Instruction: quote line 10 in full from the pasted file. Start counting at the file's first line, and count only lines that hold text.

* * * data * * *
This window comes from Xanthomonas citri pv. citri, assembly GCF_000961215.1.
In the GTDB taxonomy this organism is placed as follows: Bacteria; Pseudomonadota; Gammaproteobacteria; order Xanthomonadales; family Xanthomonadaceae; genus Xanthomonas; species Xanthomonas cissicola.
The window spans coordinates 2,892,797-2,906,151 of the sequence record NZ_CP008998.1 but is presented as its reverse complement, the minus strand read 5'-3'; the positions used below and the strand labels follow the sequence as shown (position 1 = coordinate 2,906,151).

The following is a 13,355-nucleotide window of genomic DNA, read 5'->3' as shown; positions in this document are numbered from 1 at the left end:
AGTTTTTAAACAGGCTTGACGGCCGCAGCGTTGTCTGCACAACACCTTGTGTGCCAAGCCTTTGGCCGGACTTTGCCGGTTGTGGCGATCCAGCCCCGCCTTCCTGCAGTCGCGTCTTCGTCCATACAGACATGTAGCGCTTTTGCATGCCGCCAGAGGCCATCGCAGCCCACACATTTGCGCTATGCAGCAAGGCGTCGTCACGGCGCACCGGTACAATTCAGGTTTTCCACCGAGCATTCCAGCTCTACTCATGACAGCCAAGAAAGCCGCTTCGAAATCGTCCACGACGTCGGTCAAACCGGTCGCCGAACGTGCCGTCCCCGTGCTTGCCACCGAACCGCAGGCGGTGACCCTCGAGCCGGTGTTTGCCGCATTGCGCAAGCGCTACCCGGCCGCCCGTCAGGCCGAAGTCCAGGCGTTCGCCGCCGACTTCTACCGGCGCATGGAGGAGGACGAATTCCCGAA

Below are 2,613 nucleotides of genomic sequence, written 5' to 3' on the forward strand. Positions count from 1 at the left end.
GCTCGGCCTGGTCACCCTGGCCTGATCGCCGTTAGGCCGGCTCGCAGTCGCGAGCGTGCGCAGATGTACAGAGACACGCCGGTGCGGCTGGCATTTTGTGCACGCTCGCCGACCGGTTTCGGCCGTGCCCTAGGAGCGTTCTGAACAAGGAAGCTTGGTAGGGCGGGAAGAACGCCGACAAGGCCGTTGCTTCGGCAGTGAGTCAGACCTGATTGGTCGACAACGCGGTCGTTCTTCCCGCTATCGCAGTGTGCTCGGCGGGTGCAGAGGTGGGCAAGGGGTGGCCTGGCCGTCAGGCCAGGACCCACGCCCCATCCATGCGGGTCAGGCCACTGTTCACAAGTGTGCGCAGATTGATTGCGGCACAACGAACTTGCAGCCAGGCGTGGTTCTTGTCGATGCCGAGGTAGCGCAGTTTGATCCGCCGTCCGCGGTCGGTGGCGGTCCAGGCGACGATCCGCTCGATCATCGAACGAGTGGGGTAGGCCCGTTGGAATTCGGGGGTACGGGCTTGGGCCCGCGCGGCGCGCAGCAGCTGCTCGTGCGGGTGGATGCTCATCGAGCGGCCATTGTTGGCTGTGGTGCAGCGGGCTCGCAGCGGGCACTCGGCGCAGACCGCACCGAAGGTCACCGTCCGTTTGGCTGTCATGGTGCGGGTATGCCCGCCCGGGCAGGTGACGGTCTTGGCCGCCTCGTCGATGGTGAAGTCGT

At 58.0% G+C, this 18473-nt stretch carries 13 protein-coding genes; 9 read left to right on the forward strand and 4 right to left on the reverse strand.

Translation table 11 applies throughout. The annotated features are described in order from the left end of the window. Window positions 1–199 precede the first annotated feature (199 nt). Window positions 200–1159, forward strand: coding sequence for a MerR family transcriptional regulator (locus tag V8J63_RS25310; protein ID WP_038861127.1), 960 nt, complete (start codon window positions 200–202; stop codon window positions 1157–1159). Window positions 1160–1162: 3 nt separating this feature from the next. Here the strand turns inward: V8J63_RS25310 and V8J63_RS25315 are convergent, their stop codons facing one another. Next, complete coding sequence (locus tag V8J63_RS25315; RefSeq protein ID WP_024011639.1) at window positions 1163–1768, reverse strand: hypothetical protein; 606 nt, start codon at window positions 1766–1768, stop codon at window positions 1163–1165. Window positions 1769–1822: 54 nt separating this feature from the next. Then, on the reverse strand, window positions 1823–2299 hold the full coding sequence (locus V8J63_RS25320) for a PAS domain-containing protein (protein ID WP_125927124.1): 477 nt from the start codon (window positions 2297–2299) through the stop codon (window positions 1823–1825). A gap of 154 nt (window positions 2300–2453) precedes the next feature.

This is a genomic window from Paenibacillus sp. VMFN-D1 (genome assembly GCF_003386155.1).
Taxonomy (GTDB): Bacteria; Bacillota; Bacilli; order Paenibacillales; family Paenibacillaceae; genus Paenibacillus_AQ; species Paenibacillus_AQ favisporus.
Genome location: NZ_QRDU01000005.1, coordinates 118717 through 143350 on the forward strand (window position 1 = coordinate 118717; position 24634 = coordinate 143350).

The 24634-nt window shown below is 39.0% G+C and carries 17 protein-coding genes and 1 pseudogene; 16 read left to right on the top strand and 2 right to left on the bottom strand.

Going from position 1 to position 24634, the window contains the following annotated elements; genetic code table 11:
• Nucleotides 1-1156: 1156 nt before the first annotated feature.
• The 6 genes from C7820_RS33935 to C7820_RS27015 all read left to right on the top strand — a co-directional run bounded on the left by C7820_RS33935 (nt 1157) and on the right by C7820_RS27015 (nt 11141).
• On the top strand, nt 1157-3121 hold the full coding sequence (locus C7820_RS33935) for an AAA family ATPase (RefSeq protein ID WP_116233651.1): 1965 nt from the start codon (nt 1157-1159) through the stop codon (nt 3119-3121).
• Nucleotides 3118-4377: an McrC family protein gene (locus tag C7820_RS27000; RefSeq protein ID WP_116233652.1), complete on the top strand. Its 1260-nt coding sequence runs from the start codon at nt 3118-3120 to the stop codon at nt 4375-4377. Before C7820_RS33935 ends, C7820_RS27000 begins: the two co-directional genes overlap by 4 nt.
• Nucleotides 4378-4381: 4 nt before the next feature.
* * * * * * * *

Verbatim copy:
This is a genomic window from Paenibacillus sp. VMFN-D1 (genome assembly GCF_003386155.1).